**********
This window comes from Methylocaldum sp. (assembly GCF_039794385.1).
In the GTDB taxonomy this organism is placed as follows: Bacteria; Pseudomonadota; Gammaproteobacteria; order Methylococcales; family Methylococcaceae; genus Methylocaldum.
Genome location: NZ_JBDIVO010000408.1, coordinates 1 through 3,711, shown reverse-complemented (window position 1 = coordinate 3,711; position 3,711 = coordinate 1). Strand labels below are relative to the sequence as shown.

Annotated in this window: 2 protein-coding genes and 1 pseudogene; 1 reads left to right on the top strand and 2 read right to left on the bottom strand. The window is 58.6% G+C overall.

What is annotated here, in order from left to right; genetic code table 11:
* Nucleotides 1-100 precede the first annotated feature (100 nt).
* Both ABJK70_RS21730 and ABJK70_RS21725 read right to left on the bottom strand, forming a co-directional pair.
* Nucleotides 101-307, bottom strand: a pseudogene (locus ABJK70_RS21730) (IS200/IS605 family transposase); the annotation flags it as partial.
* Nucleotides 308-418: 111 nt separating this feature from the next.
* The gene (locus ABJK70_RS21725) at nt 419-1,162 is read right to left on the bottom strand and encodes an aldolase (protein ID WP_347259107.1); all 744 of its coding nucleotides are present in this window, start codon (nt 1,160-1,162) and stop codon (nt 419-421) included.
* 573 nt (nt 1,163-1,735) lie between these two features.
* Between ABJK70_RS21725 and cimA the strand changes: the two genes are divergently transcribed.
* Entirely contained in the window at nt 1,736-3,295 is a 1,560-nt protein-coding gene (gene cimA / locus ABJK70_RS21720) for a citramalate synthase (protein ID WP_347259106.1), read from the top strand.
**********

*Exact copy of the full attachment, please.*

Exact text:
This window comes from Methylocaldum sp. (assembly GCF_039794385.1).
In the GTDB taxonomy this organism is placed as follows: Bacteria; Pseudomonadota; Gammaproteobacteria; order Methylococcales; family Methylococcaceae; genus Methylocaldum.
Genome location: NZ_JBDIVO010000408.1, coordinates 1 through 3,711, shown reverse-complemented (window position 1 = coordinate 3,711; position 3,711 = coordinate 1). Strand labels below are relative to the sequence as shown.

Annotated in this window: 2 protein-coding genes and 1 pseudogene; 1 reads left to right on the top strand and 2 read right to left on the bottom strand. The window is 58.6% G+C overall.

What is annotated here, in order from left to right; genetic code table 11:
* Nucleotides 1-100 precede the first annotated feature (100 nt).
* Both ABJK70_RS21730 and ABJK70_RS21725 read right to left on the bottom strand, forming a co-directional pair.
* Nucleotides 101-307, bottom strand: a pseudogene (locus ABJK70_RS21730) (IS200/IS605 family transposase); the annotation flags it as partial.
* Nucleotides 308-418: 111 nt separating this feature from the next.
* The gene (locus ABJK70_RS21725) at nt 419-1,162 is read right to left on the bottom strand and encodes an aldolase (protein ID WP_347259107.1); all 744 of its coding nucleotides are present in this window, start codon (nt 1,160-1,162) and stop codon (nt 419-421) included.
* 573 nt (nt 1,163-1,735) lie between these two features.
* Between ABJK70_RS21725 and cimA the strand changes: the two genes are divergently transcribed.
* Entirely contained in the window at nt 1,736-3,295 is a 1,560-nt protein-coding gene (gene cimA / locus ABJK70_RS21720) for a citramalate synthase (protein ID WP_347259106.1), read from the top strand.